This was written by Elizabeth Walters, a proud graduate of Central Columbia High School in Bloomsburg, PA, Smith College, and the teacher-certification program of the University of New Orleans. Walters is a journalist and a teacher at Chalmette High School in St. Bernard Parish, LA. This was originally published in CounterPunch , a provocative political newsletter and website.
How can we improve public education for our children?
The answers to this question — and the perspectives on the current quality of public education in the United States — are as varied and individualized as the 55 million students who attend public school in this country. Recently, legislators in Louisiana, like their counterparts in many other states, have sought to improve their state’s educational climate. They have good reason for doing so — in its annual Kids COUNT ratings, meant to evaluate quality of life for children in each state and based on measurements that include educational indices, the Annie E. Casey Foundation consistently ranks Louisiana as 49th (thank you, Mississippi).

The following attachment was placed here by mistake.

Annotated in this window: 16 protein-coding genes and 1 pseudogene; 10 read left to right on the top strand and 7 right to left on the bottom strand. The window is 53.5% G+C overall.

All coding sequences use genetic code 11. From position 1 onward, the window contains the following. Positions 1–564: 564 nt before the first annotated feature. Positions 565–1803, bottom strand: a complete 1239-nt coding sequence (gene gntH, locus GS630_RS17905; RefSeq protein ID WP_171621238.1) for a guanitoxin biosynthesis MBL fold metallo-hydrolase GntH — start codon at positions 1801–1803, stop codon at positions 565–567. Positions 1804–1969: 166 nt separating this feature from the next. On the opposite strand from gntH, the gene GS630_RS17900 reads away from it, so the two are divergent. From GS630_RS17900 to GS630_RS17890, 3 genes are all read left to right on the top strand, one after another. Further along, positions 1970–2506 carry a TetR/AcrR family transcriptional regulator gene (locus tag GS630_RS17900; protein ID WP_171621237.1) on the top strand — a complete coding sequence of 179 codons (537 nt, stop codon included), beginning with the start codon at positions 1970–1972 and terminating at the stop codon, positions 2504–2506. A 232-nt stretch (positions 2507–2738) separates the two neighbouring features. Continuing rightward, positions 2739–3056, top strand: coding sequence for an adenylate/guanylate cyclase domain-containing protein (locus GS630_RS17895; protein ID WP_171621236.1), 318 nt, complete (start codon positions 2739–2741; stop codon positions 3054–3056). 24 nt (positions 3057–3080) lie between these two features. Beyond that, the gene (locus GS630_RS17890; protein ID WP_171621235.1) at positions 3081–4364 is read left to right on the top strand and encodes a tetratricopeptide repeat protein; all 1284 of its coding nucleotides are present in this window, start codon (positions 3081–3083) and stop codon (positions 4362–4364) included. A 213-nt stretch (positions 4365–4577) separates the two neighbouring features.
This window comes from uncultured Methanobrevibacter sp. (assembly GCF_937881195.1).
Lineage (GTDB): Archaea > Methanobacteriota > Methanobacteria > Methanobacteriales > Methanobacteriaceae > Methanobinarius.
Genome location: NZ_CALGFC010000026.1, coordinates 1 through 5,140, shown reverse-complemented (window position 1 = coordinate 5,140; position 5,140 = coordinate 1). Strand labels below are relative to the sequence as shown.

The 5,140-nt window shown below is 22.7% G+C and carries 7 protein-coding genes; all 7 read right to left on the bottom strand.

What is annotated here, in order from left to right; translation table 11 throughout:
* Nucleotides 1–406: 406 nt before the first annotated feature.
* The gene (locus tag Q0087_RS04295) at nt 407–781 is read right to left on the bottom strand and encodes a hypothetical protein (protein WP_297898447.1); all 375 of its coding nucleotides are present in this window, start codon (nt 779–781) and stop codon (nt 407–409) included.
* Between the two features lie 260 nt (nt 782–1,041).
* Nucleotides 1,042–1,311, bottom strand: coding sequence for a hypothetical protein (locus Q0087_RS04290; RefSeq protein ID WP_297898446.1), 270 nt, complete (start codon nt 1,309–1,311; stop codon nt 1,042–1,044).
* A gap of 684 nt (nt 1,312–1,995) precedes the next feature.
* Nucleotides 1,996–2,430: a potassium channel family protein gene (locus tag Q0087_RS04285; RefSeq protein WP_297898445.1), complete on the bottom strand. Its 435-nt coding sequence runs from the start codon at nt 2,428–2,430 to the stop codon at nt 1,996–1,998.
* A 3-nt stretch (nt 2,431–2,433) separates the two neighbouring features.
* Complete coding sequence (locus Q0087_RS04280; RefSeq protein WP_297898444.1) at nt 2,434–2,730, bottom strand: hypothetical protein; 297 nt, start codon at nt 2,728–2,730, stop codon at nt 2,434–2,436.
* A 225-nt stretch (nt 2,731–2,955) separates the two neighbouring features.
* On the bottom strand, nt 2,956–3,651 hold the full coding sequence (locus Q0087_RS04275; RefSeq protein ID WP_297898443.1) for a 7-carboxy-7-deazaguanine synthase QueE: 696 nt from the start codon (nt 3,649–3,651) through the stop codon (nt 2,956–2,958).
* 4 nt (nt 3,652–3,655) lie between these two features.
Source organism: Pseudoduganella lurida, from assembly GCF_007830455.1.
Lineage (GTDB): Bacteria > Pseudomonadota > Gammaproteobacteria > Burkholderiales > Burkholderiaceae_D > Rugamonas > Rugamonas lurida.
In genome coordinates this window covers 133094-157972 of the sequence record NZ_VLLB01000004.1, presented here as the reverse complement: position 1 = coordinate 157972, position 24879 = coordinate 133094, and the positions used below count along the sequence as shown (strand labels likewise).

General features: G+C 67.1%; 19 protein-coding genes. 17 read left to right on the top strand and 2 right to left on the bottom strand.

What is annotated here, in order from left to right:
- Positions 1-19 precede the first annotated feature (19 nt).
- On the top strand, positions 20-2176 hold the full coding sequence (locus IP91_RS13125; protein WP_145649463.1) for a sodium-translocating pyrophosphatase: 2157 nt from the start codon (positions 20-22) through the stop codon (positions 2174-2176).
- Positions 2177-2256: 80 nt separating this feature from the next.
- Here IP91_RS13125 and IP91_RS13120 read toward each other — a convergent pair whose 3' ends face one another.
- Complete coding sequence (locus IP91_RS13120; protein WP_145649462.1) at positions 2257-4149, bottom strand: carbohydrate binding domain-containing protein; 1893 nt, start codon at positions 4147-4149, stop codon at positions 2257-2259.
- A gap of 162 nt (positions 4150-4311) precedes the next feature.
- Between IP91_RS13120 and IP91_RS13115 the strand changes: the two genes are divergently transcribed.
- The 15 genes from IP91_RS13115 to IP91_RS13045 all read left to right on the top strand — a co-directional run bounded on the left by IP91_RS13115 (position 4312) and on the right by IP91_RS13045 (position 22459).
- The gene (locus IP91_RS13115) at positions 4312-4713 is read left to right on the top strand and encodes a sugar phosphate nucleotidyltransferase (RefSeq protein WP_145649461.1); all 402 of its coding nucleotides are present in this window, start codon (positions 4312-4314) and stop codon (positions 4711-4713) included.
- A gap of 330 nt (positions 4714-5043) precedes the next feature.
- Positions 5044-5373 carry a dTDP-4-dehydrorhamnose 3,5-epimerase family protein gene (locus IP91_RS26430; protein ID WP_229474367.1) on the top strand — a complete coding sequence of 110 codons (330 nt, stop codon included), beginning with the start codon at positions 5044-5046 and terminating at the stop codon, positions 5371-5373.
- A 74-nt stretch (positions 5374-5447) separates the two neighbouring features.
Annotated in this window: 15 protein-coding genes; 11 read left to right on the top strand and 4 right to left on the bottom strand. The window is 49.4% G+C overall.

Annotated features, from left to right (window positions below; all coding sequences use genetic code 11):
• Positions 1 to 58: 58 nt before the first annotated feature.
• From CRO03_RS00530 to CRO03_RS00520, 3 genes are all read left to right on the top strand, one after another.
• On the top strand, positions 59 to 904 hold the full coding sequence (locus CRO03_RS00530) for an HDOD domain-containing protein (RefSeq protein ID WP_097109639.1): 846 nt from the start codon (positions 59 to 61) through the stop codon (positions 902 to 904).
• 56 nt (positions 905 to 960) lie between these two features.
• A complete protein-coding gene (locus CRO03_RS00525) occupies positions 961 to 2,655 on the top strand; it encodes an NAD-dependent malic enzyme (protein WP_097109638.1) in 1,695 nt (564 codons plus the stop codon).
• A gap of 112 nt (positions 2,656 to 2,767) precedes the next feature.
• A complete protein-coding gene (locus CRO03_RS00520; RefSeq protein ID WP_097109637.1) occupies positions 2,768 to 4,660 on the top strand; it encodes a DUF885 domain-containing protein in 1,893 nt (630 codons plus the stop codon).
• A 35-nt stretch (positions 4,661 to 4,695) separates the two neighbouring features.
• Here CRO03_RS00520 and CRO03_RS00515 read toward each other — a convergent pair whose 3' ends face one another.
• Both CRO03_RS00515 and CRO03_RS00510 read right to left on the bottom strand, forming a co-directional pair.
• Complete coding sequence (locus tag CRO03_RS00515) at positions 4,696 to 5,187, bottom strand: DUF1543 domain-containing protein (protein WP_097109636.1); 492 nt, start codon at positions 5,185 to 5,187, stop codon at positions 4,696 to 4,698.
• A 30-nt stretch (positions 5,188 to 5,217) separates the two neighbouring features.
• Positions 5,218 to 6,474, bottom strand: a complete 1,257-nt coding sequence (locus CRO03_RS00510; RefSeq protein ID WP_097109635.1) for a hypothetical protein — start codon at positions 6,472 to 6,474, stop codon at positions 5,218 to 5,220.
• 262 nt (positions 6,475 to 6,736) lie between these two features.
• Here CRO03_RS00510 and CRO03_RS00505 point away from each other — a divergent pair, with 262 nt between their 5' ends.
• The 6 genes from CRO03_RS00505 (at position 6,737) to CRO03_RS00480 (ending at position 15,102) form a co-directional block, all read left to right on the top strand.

As a public school teacher in Louisiana, I can think of many ways to improve public schools here, and I heard the same sentiments voiced by fellow teachers during a rally outside the Capitol in Baton Rouge as the legislation was being debated on April 4. It seems self-evident that one of the best ways to to improve public education would be to allocate more resources for public schools — to improve technology, to expand professional-development opportunities for teachers, to buy classroom supplies, up-to-date textbooks and all the other materials that come with a good education.
Perhaps one of the best ways to improve public education would be to loosen the strictures that tie student and school evaluations to test preparation and instead to allow teachers to instruct students in the sort of project-based units supported by educational research and the sort